Photo credit: Jason Bergman
Do you ever wish you could turn a little more up? Have you ever been at a festival and wanted to rave even harder? Do you love music? Well you are in luck. The most party-friendly accessory ever to be conceptualized, the most turnt up piece of machinery you can turn on, the "first high-quality wearable technology engineered for the electronic dance music community" has arrived.
It's called the Halo, and its makers, a pair of recent Northwestern grads named Ryan and Danny, have launched a Kickstarter to put the prototype into wider production. Is there a market for this? Obviously; have you heard of EDM? Are you aware of molly? Can you deny the brilliance of a slogan like 'Built for festivals. Optimized for raging.'?" Here are some of the other selling points of the Halo, according to the Kickstarter:
Beautiful LED Display -- Light up the night with 32 RGB LEDs.
Intelligent Beat Recognition -- Unparalleled audio response discerns different frequencies and the beat structure of the music around you.
Epic Battery Life -- Rock out for 15+ hours on a single charge, and power back up via USB.
Festival-Proof -- Rage on, trusting your Halo will make it through festival after festival.
Infinite Patterns -- Cycle through entrancing patterns with the click of a button and download new sets to keep things fresh.
Open Source -- Develop for the Halo and help unleash the incredible potential of the first high-tech wearables for raves.
How sweet is this thing? Very sweet, as you can tell from the number of times the word "epic" is used to describe it. As anyone who's tried to weather a music festival and had their phone die knows, preserving any kind of battery life under these circumstances is a Homeric task. So kudos for that. Personally, my favorite component of this is the open source part, which means that anyone can design their own light patterns and algorithms to match up the headband to music. Want your headband to spell out Morse code for "save me, I drank 12 Red Bull vodkas and am about to vomit everywhere" while you rage to Skrillex? That capability is just a few lines of code away, my partners in PLUR.
The Halo came together after its creators visited Ultra Music Festival in 2011 and wanted a light-up device to go with the music. They debuted a full-body suit the next year, and people kept asking where to buy it. This reaction gave them the idea to make a simpler, more marketable version: A headband. Perfect, of course, for all the real EDM heads out there. A few more insights from the Kickstarter page:
"We were so focused on packing as many LEDs onto your Halo as possible that we actually had to design our own flexible circuit boards. Not only that, but we peppered other components in between the LEDs to make the best use of the space, all so you can look as amazing as the stage does."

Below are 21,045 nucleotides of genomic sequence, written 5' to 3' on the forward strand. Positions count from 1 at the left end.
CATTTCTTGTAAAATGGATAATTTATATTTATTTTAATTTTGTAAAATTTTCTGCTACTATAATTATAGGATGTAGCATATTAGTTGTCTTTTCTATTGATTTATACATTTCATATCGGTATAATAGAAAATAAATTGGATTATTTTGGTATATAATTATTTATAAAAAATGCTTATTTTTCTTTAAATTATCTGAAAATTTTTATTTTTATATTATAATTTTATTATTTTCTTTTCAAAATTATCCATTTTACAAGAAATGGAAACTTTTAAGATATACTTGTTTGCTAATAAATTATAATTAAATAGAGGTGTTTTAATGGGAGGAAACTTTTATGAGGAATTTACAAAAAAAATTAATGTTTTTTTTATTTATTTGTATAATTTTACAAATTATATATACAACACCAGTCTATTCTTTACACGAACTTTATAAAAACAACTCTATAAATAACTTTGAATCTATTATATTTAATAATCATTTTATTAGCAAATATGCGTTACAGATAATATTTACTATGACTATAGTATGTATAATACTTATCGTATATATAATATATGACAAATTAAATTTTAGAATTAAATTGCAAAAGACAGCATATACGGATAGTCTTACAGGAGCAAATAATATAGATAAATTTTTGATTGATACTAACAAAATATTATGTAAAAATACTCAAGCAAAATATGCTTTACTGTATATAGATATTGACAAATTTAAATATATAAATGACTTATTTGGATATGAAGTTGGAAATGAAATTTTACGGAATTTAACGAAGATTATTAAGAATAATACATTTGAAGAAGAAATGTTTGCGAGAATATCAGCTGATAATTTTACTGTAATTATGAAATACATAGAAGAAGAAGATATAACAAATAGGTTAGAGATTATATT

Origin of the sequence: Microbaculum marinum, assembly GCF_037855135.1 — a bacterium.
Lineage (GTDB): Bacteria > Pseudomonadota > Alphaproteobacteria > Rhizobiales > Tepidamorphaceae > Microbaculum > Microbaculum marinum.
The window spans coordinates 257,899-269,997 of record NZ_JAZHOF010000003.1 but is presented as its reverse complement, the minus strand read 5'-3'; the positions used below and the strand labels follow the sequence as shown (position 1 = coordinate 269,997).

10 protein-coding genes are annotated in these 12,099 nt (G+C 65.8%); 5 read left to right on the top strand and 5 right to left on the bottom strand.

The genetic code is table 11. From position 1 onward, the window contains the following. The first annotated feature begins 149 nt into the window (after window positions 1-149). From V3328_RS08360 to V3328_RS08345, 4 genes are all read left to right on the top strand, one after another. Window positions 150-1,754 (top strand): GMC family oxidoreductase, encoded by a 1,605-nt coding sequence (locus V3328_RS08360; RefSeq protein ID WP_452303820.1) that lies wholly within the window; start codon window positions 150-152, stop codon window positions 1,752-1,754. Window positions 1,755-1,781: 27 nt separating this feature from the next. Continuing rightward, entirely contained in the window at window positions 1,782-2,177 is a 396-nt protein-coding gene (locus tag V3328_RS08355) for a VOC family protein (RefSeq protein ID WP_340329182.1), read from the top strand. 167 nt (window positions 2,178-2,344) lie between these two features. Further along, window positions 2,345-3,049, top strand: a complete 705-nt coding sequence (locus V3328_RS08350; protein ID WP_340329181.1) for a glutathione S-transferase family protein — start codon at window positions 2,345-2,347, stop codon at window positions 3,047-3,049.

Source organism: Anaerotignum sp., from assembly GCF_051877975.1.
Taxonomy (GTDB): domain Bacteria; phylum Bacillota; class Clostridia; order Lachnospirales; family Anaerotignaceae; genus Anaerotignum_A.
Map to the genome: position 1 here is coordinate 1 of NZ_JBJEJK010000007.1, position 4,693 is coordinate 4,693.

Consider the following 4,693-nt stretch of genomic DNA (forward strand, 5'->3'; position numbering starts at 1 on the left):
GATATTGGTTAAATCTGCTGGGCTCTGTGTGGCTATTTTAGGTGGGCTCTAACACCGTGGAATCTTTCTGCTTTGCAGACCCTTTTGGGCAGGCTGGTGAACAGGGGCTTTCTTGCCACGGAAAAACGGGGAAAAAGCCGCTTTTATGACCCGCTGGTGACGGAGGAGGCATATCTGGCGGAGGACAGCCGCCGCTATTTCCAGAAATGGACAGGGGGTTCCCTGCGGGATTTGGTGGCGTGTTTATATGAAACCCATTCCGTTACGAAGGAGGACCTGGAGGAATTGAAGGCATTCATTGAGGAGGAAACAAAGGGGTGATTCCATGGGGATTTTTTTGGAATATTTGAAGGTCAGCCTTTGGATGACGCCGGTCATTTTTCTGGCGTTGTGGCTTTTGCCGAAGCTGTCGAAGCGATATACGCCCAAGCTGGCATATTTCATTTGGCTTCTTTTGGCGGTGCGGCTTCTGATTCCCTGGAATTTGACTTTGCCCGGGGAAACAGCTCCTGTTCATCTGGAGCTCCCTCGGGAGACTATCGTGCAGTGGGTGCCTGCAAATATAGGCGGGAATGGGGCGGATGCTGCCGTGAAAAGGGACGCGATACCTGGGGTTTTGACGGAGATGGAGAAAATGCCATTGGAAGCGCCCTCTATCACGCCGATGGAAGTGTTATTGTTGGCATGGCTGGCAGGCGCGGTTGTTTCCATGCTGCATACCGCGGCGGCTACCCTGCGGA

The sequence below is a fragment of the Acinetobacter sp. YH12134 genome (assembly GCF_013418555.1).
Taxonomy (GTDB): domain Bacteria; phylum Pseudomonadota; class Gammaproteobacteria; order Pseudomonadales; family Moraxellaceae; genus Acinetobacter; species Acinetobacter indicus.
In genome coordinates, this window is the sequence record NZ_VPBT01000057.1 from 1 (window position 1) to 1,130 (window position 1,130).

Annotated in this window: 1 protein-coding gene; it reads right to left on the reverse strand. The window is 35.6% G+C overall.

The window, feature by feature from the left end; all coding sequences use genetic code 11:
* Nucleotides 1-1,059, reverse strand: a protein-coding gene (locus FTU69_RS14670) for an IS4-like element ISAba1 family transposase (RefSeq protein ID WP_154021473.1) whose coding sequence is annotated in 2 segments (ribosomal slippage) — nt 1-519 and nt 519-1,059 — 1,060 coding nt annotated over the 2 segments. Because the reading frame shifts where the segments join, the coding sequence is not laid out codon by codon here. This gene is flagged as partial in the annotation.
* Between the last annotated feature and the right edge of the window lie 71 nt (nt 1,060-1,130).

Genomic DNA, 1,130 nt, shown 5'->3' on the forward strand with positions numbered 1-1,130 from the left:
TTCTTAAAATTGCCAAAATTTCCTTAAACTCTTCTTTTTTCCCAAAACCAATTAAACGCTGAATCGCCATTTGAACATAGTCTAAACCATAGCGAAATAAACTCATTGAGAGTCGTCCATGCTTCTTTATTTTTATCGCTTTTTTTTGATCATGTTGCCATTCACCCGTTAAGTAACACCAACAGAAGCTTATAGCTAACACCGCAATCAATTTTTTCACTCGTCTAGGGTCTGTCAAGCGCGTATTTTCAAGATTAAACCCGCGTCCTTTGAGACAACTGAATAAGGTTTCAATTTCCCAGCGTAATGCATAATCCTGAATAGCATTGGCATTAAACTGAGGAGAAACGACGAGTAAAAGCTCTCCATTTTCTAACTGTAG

"We’ll be continuously curating new patterns built by developers, keeping you on the cutting edge of wearable rave technology."
"Water-resistant construction means a little rain or champagne shower won’t ruin your night."
"Music is complex, and as humans, we can appreciate the different sounds and frequencies that make it up."
Not only is music complex, not only is it sounds, it is dope, and with the Halo you will be prepared for the following dope situations:
- You find yourself in a room where everyone is turnt down, even though music is playing! Put on the Halo and let the party start.
- You're at a music festival and a guy whips out some LED gloves. Put on the Halo and show him up.
- You're at a music festival and a sudden power outage makes it impossible to see. With the light of your Halo, you are able to guide the other festival-goers to safety.
- You're at Ultra, and you are kidnapped by Miami drug runners and taken aboard their yacht. Fortunately, they didn't think to check if the black headband you're wearing could do anything. When they're not looking, you escape to the deck and turn on the Halo to broadcast an SOS signal, alerting the Coast Guard to your presence.
- You're trying to impress a date, and it's going poorly. You whip out the Halo, and they are instantly attracted to you. Fortunately it syncs well with your D'Angelo bedroom playlist, too.
- You're at Burning Man, and you wander too far into the desert. Your Halo gives off the exact pattern aliens were told to look for, and they descend in a UFO to pick you up. You are carried away to a distant planet where there is no war or climate change or greed or unhappiness, where everyone lives off sweet cosmic nectars and enjoys a carefree lifestyle of free love unlike any our planet's gravitational fields could sustain.
It's safe to say you'll never party the same way again.
Anyway, here's a video about the project, which is on Kickstarter here.